Daily Archives: May 15, 2005

So what’s the deal with

the size of eggs. It seems that a plate of 2 (or 3) scrambled eggs never looks the same. Every restaurant that you go to serves 2 eggs in different sizes. At some places two eggs make a large plate; at others, woefully inadequate.

They’re two eggs, they should be the same amount regardless of where you go.

The age of indigence

Yes, I said I have nothing intelligent to contribute tonight, but I wanted to point this out. It looks like Mr. D.A. has awoken! In his usual descriptive, analytical style, he takes my post about the state of indigent defense systems and spins it into a larger discussion. He asks

So, in law speak, indigent defense is the defense of very/extremely
poor/needy people. Seems clear enough at first blush. But. . .

  • What is ‘indigent?’ That is, how poor is very/extremely poor?
  • Once we know that, how do we determine if a given defendant is, in fact, indigent?
  • And who decides if a particular defendant is indigent?
  • Who represents the indigent defendant? Obviously, an attorney, but which attorney?
  • How
    does that attorney get compensated? Or do we impose the duty to
    represent indigent defendants on the members of the bar as a mandatory
    pro bono publico activity. Sort of an "in kind" element of their bar
    dues. Abraham Lincoln said an attorney’s time and advice are his stock
    in trade. Is it fair to take that time and advice without compensation?
    Is there a Fifth Amendment problem here?
  • If we are going to pay attorneys to defend the indigent, how much are we going to pay them?
  • And who, exactly, is ‘we’ in this context?

As a primer to this whole discussion, Mr. DA correctly points to Gideon v. Wainwright, which should be starting point for this conversation. I know some of Mr. DA’s question were rhetorical, but I’ll respond anyway.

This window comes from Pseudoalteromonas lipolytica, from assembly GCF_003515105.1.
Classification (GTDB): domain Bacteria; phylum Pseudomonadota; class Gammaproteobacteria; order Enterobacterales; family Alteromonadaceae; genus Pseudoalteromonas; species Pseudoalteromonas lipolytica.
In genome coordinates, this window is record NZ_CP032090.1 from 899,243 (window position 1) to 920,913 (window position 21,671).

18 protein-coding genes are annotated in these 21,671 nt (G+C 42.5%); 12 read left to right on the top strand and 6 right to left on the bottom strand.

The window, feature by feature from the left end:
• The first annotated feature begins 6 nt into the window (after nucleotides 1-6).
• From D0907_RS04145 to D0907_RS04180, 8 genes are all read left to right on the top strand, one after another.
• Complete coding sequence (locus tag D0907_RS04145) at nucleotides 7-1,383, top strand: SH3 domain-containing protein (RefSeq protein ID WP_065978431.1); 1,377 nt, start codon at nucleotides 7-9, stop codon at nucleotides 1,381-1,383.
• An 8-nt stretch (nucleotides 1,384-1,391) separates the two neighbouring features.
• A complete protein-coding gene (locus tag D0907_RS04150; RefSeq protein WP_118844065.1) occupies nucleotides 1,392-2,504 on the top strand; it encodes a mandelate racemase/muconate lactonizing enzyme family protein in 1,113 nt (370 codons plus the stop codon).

Currently, the standard for indigence (atleast here in CT) is $250 per week for a single individual. (That’s $12,000 a year – if you make more than that – you don’t qualify.) The cutoff is usually loosely based on the Federal Poverty Level, which places the income for a single person family at $9,570. I guess one can make the argument that $12,000 is a completely unrealistic number. As explored in my post linked above, there is a large middle class that lives paycheck to paycheck. This middle class makes far more than $10-12,000, yet would be completely unable to retain private counsel. Perhaps the determination should be of take home income retained after making debt payments (credit cards, loans, car payments, etc..) This might provide a more realistic guideline for determining true indigency.

Who decides indigency? I would leave it up to the individual state system to analyze cost of living in that particular state and measure average incomes and then settling on a level that is reasonable. Whether a particular individual is indigent is, ofcourse, determined by investigation undertaken by the PD’s office.

The rest of Mr. DA’s questions are, I think, philosophical questions, so I’ll leave them alone. I will say this, however: As part of our profession, I think it is the responsibility of each attorney to provide representation to people who have no money. The defense of an individual’s liberty is, in my opinion, the greatest service that we can provide to the community at large. Prosecutors get paid by the state/federal government to prosecute those who pose a risk to society. It is only natural, if we are to maintain this system of checks and balances against the government’s power, that the same government provides representation to those who cannot afford it – if for nothing else, then to avoid the appearance of impropriety. There are a large number of attorneys out there, such as myself, who love being public defenders – and in fact, would prefer it to being private attorneys.

Just think about this: criminal defendants are not "those" people. Tomorrow, it could be you. You could, finally, get pulled over for driving home intoxicated on a friday night. You could get arrested for that pot you smoke. You could even get arrested for that nailpolish you shoplifted. Wouldn’t you want an attorney then?

 

Two days, three cities and PD rants

This is my first post after the Friday night execution of Michael Ross. Some of you may be wondering where I was. Perhaps silent mourning? A show of defiance?

I wish my blog were that influential.

I was away at my cousin’s law school graduation. Spent most of the weekend flying, driving 3 and a half hours each way and well, celebrating.

Right now, I’m too tired to type anything intelligent, so I’ll just point out Skelly’s comments to the PD rant in this post.